Editor’s note: This story has been updated to correctly describe how the U.S. Bank Foundation’s funding was used in developing the boot camp.
When the Efactory put out a call for applicants for a business startup boot camp last winter, Jim Robinette of Springfield thought it would be perfect for him.
Robinette said he never finished submitting an application to be part of the boot camp, because he found the language in the application excluded him from doing so.
“The small business workshop that they were running for the spring, specifically by its terms, excluded white males, which I am,” he said. “And the fact that I’m a disabled veteran cuts no ice with that.”
Robinette tweeted a complaint to the Efactory, and sent complaints to state and federal offices. While those efforts did not gain traction, his complaint to a conservative foundation did. Last week, the Equal Protection Project, a division of the Legal Insurrection Foundation, sent a letter to the Missouri Attorney General’s Office. In the letter, the group argued the boot camp designed to give stipends and training to 10 “aspiring or current BIPOC and/or women small business owners” was exclusionary to white males. A few days after it hit Attorney General Andrew Bailey’s inbox, it made Fox News.
Missouri State University, in a statement to the Springfield Daily Citizen, said, “All applications were considered.” MSU President Clif Smart said that — given the boot camp was one of several cohorts that have participated in similar programming at the Efactory — and that this cohort was funded with private dollars, the university had done nothing wrong. However, Smart said, the manner with which the Efactory sought out applicants last time around is one that won’t be repeated.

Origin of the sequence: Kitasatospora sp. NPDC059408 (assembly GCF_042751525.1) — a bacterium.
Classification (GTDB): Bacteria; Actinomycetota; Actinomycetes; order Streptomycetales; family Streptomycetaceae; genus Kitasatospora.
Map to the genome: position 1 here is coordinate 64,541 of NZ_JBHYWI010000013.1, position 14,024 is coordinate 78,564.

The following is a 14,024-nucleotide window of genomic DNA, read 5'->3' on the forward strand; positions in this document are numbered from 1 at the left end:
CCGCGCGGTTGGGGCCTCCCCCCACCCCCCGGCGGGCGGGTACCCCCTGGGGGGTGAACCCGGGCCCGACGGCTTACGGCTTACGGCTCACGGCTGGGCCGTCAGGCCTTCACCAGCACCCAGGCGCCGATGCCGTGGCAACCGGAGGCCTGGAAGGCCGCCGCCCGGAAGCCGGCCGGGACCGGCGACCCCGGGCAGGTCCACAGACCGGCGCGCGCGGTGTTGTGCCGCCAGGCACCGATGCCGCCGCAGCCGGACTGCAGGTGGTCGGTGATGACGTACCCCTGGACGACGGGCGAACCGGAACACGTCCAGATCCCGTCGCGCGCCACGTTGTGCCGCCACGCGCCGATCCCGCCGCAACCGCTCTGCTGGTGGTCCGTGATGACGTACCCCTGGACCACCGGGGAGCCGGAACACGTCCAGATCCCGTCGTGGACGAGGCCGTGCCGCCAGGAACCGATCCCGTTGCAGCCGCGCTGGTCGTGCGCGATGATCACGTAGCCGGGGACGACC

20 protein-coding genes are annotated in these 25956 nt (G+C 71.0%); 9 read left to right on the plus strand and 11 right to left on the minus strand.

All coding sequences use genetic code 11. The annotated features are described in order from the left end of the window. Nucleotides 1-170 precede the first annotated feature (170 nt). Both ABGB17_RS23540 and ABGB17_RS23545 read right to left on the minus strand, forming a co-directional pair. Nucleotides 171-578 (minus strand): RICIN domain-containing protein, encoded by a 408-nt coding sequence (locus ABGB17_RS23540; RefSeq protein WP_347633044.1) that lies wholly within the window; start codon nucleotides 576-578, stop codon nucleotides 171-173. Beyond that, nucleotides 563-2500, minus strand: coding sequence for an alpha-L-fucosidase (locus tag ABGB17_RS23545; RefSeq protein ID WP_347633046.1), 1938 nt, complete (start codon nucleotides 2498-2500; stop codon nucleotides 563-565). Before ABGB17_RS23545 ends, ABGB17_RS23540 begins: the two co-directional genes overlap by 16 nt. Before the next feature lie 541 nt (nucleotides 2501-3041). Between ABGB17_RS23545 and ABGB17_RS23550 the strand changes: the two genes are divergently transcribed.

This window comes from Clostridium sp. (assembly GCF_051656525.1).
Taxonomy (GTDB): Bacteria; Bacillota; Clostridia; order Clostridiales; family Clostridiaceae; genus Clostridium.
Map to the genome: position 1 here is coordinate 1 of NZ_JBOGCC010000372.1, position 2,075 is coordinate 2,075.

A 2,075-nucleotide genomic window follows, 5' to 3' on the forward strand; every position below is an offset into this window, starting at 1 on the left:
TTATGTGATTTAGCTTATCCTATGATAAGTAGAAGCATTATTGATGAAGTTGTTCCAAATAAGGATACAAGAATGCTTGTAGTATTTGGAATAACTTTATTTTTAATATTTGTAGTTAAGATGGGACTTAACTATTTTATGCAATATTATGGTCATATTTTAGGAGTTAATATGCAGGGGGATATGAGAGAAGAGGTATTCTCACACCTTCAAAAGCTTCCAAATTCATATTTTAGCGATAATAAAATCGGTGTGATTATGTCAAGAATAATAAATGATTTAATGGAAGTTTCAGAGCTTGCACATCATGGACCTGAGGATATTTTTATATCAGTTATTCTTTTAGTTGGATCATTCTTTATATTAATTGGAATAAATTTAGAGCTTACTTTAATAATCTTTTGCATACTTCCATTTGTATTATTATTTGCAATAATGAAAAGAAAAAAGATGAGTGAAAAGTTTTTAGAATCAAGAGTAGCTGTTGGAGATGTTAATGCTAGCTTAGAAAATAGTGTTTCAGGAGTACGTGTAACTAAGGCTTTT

“While this was one cohort of many and while this was funded with private money, we get the perception that this causes, and our plan would be to not to duplicate this again,” Smart said.
Boot camp was designed in response to governor’s task force recommendations, Smart says
Missouri State University, in response to questions last week from Fox News, said the spring boot camp was privately funded and was focused on minority and women-owned businesses on a one-time basis.
“On an ongoing basis, the Efactory will continue to offer the Early-Stage Business Boot Camp Program at no cost to the participants, and irrespective of their race and/or sex,” the university said in the statement.
The small business boot camp in question concluded on April 18. Participants told the Efactory team that it was a “gold mine of resources” and filled with “rich content.” Each participant who completed the course received not only educational material but also a $3,000 stipend. Private grant funding from the U.S. Bank Foundation covered the costs of developing and offering the program to participants at no cost. The participants’ stipends were funded through a grant from the Missouri Scholarship and Loan Foundation.